Senator Ron Wyden [D-OR] has urged US officials to outline steps to protect the data of US federal intelligence agencies in a letter to government officials on Wednesday.
Mr Wyden wrote in his letter to US director of national intelligence, John Ratcliffe, that the US intelligence community was "still lagging behind" and a failed to implement "even the most basic cybersecurity technologies in widespread use elsewhere in the federal government".
Congress should "reconsider" a law to exempt "intelligence agencies from federal cybersecurity requirements," he added.
“Congress did so reasonably expecting that intelligence agencies that have been entrusted with our nation’s most valuable secrets would of course go above and beyond the steps taken by the rest of the government to secure their systems. Unfortunately, it is now clear that exempting the intelligence community from baseline federal cybersecurity requirements was a mistake,” Wyden wrote.
The "damning" CIA report had also exposed the "serious lapses in the cybersecurity of the nation's top intelligence agencies", he tweeted on Wednesday.
— Ron Wyden (@RonWyden) June 16, 2020
"I'm pressing DNI John Ratcliffe on how he plans to better protect our country's most sensitive secrets. We've seen what happens when they're left vulnerable," he tweeted.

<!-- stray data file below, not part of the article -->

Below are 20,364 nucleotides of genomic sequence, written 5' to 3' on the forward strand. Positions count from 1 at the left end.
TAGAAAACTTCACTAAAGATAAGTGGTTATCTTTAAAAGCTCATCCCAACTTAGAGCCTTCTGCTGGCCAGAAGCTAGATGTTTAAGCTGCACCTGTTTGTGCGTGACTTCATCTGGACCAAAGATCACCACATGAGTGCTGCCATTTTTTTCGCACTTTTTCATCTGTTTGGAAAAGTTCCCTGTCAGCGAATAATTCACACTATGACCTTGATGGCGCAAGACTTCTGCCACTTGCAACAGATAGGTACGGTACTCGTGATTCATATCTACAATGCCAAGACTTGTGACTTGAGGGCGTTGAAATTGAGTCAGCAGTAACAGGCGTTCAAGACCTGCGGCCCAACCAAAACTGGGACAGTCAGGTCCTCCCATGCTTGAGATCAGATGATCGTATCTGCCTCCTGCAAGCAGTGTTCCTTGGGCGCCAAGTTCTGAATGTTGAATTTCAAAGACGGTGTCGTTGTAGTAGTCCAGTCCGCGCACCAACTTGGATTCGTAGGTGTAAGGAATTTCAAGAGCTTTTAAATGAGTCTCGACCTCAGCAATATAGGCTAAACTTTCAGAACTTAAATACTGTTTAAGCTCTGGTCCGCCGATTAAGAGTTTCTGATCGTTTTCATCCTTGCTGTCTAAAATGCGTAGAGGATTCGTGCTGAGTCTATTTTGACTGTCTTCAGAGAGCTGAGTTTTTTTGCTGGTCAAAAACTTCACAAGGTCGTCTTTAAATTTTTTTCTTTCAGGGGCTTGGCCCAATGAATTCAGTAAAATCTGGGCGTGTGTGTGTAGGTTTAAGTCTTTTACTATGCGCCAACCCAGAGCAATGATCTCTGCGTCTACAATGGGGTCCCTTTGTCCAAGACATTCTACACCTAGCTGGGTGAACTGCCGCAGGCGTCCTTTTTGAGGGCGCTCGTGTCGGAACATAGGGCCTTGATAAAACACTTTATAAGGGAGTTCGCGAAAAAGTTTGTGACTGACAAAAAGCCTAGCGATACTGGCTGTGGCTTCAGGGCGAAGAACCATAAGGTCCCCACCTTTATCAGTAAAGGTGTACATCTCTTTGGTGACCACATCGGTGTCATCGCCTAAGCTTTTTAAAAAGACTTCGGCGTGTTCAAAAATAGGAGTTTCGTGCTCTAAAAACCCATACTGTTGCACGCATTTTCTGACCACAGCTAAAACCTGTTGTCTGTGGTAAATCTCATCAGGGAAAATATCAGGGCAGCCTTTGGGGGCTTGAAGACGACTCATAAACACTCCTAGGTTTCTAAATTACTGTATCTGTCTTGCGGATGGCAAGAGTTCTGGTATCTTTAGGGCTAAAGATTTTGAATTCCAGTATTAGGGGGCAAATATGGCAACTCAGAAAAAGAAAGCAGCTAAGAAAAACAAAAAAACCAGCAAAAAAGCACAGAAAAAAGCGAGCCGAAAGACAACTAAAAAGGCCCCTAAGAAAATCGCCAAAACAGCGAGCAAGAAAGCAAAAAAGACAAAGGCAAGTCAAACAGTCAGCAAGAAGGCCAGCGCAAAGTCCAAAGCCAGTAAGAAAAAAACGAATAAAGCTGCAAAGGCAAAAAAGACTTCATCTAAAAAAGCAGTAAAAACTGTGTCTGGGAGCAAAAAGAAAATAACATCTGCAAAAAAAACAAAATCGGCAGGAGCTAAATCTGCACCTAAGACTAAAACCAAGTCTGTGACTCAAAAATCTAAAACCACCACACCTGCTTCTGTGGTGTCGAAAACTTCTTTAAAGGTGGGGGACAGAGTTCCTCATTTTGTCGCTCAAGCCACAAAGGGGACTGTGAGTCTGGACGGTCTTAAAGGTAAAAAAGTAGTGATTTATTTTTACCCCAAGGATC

The letter cited a report from the CIA WikiLeaks Task Force (WTF) in 2017 stating that cybersecurity failures in the US government had led to "the largest data loss in CIA history", referring to the Vault 7 files published by WikiLeaks.
The redacted report, written by the US Department of Justice, found "woefully lax" cybersecurity measures at the CIA which exposed "acute vulnerabilities" in key IT systems.
“Had the data been stolen for the benefit of a state adversary and not published, we might still be unaware of the loss,” the report found.
The files, exposed by former software engineer Joshua Schulte, revealed 91 of around 500 malware and spyware tools used by the CIA's Center for Cyber Intelligence to hack into operating systems, browsers, messaging apps and devices such as mobiles, among numerous others. Schulte plead not guilty and faces 11 counts, including lying to the Federal Bureau of Investigation, a serious offence that could potentially carry a ten-year sentence.
"Year Zero", the first part of the Vault 7, disclosed 8,761 documents from the cybersecurity centre in Langley, Virginia, which found the CIA had targeted French political parties and candidates in the 2012 US elections. The CIA's arsenal of weaponised "zero day" malware and viruses held over "several hundred million lines of code" and was spread amongst former US government hackers and contractors "in an [unauthorized] manner", according to a WikiLeaks press statement.
Such programmes targeted products from numerous US and European companies, including Apple, Google, Samsung and Microsoft, converting devices into "covert microphones", the whistleblowing organisation added.